University of Washington School of Public Health

UW SPH News: Testing Interventions to Reduce Mental Health Disparities among Latina Immigrants

Testing Interventions to Reduce Mental Health Disparities among Latina Immigrants

10/13/2017
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India Ornelas, associate professor of health services at the University of Washington School of Public Health, has received $3 million from the National Institutes of Health to test an innovative program aimed at reducing mental health disparities among Mexican immigrant women.

India Ornelas photo
India Ornelas

Called Amigas Latinas Motivando el Alma, or ALMA, the eight-week program introduces women to new coping strategies and ways to enhance their social support systems. The goal is to prevent and reduce depression and anxiety among the vulnerable group.

“From our pilot work, we already know that women really enjoy the program and find it beneficial,” Ornelas said. “This study will allow us to assess the impact of the program in an even larger group of women, at a time when we know they really need it.”

Recent studies indicate that 30 percent of Latina women in the United States are living with depressive and anxiety symptoms, and that these rates increase with time spent in the U.S. Latina immigrants are particularly vulnerable to poor mental health due to social and economic stressors, such as high levels of poverty, low levels of education, family obligations, language barriers and social isolation.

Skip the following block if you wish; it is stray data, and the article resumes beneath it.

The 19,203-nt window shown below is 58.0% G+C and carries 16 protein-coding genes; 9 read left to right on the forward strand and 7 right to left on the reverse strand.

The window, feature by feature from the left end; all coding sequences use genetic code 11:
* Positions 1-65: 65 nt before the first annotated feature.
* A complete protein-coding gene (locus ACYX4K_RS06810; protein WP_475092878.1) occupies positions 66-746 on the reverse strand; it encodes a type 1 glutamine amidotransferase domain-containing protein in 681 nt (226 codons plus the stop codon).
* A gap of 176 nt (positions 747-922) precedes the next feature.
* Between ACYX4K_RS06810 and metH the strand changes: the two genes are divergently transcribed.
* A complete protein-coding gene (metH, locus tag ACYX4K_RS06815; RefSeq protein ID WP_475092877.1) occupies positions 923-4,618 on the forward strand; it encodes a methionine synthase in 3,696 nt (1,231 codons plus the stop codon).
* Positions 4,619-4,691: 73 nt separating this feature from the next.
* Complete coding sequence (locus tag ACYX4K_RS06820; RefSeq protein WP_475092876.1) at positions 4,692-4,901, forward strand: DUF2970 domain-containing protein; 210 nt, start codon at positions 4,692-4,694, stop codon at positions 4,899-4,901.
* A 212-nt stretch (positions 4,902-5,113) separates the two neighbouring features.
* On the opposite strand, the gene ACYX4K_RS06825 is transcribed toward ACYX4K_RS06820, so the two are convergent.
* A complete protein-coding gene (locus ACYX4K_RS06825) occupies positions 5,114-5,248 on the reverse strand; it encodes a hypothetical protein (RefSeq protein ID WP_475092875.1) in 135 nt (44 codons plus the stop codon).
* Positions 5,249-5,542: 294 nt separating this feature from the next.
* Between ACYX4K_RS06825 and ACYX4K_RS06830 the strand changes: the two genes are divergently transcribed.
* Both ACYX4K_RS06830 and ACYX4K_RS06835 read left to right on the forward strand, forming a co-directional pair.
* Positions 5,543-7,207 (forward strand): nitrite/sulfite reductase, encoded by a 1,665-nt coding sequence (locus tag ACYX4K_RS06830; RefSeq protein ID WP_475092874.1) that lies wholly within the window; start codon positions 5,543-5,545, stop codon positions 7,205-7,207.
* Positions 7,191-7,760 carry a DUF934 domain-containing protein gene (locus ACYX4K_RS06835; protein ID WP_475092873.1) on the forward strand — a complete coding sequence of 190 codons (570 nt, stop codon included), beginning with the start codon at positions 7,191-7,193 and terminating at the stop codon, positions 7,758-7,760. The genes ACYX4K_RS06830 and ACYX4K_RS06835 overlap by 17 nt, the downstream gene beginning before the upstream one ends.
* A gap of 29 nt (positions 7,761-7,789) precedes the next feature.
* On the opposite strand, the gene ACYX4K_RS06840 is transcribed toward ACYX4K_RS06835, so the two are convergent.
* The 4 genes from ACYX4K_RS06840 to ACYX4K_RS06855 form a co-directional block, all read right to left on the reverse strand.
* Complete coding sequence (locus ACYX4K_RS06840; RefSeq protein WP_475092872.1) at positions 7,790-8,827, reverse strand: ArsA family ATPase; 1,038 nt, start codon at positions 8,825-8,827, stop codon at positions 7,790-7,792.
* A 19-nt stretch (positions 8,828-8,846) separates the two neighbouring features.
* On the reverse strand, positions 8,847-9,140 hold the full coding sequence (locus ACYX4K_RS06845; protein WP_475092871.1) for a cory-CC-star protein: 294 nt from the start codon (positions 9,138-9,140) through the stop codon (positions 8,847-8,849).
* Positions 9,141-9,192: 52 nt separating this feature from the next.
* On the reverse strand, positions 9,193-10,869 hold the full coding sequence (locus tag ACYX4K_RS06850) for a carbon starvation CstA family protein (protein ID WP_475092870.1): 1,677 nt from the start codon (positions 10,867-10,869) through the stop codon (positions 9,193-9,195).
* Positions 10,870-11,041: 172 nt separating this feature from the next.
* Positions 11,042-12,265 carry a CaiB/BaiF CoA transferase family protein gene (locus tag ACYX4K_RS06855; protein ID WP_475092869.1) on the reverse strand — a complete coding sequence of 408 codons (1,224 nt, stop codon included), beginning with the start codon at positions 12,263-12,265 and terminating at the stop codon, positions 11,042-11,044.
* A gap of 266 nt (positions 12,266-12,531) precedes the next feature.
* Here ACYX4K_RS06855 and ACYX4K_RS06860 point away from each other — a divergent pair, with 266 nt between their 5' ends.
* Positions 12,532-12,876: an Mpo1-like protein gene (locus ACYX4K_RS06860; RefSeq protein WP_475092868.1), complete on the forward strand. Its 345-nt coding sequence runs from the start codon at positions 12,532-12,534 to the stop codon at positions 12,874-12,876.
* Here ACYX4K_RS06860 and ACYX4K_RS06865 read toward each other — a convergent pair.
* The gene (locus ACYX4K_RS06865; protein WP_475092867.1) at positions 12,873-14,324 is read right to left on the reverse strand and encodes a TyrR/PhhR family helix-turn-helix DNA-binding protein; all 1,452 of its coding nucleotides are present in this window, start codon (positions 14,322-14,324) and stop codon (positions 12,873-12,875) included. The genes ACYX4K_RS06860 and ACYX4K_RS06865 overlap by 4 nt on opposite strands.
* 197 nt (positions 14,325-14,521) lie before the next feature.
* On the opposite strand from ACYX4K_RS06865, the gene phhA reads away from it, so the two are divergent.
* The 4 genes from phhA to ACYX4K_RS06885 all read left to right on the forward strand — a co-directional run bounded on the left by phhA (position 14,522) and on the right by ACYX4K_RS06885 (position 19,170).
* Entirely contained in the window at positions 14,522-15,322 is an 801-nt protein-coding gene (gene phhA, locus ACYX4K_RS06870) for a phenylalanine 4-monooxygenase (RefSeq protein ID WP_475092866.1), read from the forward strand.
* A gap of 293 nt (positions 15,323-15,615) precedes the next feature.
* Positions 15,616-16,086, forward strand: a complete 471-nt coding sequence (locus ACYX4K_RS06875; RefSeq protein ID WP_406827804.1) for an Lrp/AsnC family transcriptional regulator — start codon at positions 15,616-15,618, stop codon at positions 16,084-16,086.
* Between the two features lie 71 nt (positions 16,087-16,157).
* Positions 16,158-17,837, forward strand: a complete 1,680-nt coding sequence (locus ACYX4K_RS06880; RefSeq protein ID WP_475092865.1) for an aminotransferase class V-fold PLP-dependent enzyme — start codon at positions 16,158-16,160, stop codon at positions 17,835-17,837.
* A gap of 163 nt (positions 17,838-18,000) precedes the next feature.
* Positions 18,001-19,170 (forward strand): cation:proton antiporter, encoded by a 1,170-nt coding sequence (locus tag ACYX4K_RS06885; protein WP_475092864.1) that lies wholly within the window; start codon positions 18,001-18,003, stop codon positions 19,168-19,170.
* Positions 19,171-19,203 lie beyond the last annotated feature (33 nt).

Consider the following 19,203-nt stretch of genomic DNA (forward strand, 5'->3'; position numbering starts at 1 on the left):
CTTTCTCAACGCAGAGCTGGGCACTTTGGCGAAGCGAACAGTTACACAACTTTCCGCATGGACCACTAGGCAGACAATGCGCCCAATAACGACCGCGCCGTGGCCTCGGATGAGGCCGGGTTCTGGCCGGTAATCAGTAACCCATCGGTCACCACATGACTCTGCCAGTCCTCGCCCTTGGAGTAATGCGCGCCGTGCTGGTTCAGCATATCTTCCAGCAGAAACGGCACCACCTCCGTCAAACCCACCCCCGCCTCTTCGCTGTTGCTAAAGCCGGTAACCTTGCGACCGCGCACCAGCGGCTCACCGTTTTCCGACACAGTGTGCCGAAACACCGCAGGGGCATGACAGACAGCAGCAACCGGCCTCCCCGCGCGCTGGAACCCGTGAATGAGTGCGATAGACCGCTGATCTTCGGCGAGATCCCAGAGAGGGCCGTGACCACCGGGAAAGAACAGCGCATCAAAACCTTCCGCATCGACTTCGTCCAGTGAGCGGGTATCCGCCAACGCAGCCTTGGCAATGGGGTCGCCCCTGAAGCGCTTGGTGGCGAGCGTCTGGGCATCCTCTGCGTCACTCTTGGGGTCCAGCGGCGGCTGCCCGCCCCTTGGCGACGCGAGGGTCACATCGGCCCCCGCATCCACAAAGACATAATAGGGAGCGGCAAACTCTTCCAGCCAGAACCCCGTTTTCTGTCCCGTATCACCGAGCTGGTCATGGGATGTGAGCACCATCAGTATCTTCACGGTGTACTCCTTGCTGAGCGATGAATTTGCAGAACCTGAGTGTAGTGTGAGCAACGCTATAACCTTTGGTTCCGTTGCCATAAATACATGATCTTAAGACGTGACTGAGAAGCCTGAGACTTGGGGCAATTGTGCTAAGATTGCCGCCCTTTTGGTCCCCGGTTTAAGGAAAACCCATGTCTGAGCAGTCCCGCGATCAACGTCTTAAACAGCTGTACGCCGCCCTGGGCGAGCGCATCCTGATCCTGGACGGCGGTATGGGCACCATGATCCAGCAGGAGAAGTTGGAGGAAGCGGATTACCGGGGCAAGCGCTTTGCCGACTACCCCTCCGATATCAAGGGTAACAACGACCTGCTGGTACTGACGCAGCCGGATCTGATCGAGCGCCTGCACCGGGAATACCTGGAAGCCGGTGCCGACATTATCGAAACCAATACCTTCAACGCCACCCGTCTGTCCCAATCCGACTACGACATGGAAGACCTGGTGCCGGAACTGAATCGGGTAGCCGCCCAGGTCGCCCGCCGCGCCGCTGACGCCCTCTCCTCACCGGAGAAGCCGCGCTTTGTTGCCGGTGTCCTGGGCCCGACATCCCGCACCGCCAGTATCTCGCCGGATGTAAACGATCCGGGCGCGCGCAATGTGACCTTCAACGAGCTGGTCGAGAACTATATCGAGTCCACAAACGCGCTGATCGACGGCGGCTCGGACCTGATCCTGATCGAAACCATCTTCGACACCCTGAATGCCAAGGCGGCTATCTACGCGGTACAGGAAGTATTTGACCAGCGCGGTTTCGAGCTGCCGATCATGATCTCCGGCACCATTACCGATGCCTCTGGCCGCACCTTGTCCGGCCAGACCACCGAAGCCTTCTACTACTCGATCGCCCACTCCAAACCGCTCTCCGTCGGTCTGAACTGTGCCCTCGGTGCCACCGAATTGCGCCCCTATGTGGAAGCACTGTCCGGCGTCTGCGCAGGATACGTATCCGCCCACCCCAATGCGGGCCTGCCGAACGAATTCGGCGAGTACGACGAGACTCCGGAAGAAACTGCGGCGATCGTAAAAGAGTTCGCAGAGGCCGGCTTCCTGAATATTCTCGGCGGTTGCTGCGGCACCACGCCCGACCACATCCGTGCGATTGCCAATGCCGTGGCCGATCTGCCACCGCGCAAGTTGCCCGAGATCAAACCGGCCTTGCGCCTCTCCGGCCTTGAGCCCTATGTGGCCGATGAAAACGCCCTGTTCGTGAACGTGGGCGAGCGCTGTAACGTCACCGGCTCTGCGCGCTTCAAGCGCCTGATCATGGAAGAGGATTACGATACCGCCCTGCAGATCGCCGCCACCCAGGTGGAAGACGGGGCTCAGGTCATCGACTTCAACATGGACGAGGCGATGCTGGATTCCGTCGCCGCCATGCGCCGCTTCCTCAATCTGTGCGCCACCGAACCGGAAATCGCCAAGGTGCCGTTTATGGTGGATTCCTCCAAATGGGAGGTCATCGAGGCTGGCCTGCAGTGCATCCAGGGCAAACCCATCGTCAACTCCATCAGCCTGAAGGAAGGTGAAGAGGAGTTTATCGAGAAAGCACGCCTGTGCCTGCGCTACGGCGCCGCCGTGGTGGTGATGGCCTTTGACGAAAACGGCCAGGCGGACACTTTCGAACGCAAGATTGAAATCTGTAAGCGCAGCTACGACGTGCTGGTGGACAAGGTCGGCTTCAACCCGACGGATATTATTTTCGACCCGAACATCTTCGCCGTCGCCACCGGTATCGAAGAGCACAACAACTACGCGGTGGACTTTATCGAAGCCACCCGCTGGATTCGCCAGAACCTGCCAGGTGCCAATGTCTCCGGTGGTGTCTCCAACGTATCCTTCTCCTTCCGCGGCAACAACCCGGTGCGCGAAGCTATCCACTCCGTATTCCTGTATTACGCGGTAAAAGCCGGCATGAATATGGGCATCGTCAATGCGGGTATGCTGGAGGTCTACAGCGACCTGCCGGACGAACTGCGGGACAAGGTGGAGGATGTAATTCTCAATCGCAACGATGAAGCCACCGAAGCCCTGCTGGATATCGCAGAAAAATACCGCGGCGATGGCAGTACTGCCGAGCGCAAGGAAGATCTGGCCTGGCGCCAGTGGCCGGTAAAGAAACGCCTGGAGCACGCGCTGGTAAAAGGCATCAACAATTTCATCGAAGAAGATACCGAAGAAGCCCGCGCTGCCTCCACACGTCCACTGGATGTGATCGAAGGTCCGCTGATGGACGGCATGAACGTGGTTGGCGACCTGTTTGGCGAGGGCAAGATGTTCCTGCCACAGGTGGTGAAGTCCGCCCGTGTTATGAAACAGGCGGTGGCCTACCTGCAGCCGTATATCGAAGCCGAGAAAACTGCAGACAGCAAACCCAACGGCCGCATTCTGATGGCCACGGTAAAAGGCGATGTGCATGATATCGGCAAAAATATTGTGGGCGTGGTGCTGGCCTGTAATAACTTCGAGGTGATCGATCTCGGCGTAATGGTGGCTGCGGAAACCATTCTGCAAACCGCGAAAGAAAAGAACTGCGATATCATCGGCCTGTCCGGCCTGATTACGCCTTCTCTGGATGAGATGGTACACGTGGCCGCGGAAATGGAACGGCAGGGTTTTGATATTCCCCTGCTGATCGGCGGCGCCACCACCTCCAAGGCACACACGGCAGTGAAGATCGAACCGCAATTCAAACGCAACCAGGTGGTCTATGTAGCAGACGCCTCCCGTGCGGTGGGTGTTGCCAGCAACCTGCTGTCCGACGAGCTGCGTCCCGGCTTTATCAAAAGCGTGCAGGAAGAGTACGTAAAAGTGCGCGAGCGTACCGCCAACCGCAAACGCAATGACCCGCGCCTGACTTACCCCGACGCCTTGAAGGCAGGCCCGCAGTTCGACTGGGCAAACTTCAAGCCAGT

Ornelas and the research team will use the grant award to refine the ALMA intervention and the study procedures to ensure it is culturally relevant. They intend to use information gained from focus groups and interviews with Mexican immigrant women. The study will also determine the ALMA intervention’s effectiveness in reducing depressive and anxiety symptoms. Another aim is to assess the potential impact of the intervention on both individual (stigma, stress, coping strategies) and interpersonal (social support, social ties) factors.

The research team includes investigators in psychology, medicine, social work and public health, as well as community-based organizations serving Mexican immigrants. Co-investigators include Gary Chan, associate professor of biostatistics and of health services; Deepa Rao, associate professor of global health and of psychiatry and behavioral sciences; and Eugene Aisenberg, co-director of the Latino Center for Health, all from the University of Washington.